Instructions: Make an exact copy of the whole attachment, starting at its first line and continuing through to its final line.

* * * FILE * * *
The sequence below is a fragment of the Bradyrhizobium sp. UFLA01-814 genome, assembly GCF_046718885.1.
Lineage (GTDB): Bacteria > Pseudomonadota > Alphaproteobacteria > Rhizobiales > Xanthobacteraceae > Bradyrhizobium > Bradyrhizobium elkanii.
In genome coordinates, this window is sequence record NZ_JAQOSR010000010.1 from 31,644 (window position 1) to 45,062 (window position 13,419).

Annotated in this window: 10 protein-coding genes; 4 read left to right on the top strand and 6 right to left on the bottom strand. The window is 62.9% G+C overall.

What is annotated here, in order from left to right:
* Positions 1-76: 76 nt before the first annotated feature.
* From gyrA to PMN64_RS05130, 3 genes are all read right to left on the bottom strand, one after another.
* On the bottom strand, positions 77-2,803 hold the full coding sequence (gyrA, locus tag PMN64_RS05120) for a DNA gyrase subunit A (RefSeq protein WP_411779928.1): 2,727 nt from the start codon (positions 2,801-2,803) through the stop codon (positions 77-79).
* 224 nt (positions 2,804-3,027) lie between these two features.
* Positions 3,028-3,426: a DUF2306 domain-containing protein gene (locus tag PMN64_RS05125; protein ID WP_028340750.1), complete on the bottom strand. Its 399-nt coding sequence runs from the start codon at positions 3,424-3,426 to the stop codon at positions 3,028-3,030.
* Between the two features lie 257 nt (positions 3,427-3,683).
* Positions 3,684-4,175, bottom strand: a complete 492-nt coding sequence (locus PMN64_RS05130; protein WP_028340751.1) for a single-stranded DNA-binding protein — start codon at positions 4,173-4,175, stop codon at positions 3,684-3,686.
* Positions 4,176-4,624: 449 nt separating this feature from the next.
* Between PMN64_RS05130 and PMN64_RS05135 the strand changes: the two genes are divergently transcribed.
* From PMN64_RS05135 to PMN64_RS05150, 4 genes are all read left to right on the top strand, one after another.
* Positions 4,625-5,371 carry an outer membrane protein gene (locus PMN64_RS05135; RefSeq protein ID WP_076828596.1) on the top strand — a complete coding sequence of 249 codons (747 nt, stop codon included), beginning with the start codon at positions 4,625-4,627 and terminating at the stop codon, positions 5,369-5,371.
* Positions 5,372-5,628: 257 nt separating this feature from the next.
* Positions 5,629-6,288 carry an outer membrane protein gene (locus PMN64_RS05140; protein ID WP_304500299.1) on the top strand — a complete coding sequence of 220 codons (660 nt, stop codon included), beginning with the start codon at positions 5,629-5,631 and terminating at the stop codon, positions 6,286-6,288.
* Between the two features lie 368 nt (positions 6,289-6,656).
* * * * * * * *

The sequence below is a fragment of the Bradyrhizobium sp. UFLA01-814 genome, assembly GCF_046718885.1.
Lineage (GTDB): Bacteria > Pseudomonadota > Alphaproteobacteria > Rhizobiales > Xanthobacteraceae > Bradyrhizobium > Bradyrhizobium elkanii.
In genome coordinates, this window is sequence record NZ_JAQOSR010000010.1 from 31,644 (window position 1) to 45,062 (window position 13,419).

Annotated in this window: 10 protein-coding genes; 4 read left to right on the top strand and 6 right to left on the bottom strand. The window is 62.9% G+C overall.

What is annotated here, in order from left to right:
* Positions 1-76: 76 nt before the first annotated feature.
* From gyrA to PMN64_RS05130, 3 genes are all read right to left on the bottom strand, one after another.
* On the bottom strand, positions 77-2,803 hold the full coding sequence (gyrA, locus tag PMN64_RS05120) for a DNA gyrase subunit A (RefSeq protein WP_411779928.1): 2,727 nt from the start codon (positions 2,801-2,803) through the stop codon (positions 77-79).
* 224 nt (positions 2,804-3,027) lie between these two features.
* Positions 3,028-3,426: a DUF2306 domain-containing protein gene (locus tag PMN64_RS05125; protein ID WP_028340750.1), complete on the bottom strand. Its 399-nt coding sequence runs from the start codon at positions 3,424-3,426 to the stop codon at positions 3,028-3,030.
* Between the two features lie 257 nt (positions 3,427-3,683).
* Positions 3,684-4,175, bottom strand: a complete 492-nt coding sequence (locus PMN64_RS05130; protein WP_028340751.1) for a single-stranded DNA-binding protein — start codon at positions 4,173-4,175, stop codon at positions 3,684-3,686.
* Positions 4,176-4,624: 449 nt separating this feature from the next.
* Between PMN64_RS05130 and PMN64_RS05135 the strand changes: the two genes are divergently transcribed.
* From PMN64_RS05135 to PMN64_RS05150, 4 genes are all read left to right on the top strand, one after another.
* Positions 4,625-5,371 carry an outer membrane protein gene (locus PMN64_RS05135; RefSeq protein ID WP_076828596.1) on the top strand — a complete coding sequence of 249 codons (747 nt, stop codon included), beginning with the start codon at positions 4,625-4,627 and terminating at the stop codon, positions 5,369-5,371.
* Positions 5,372-5,628: 257 nt separating this feature from the next.
* Positions 5,629-6,288 carry an outer membrane protein gene (locus PMN64_RS05140; protein ID WP_304500299.1) on the top strand — a complete coding sequence of 220 codons (660 nt, stop codon included), beginning with the start codon at positions 5,629-5,631 and terminating at the stop codon, positions 6,286-6,288.
* Between the two features lie 368 nt (positions 6,289-6,656).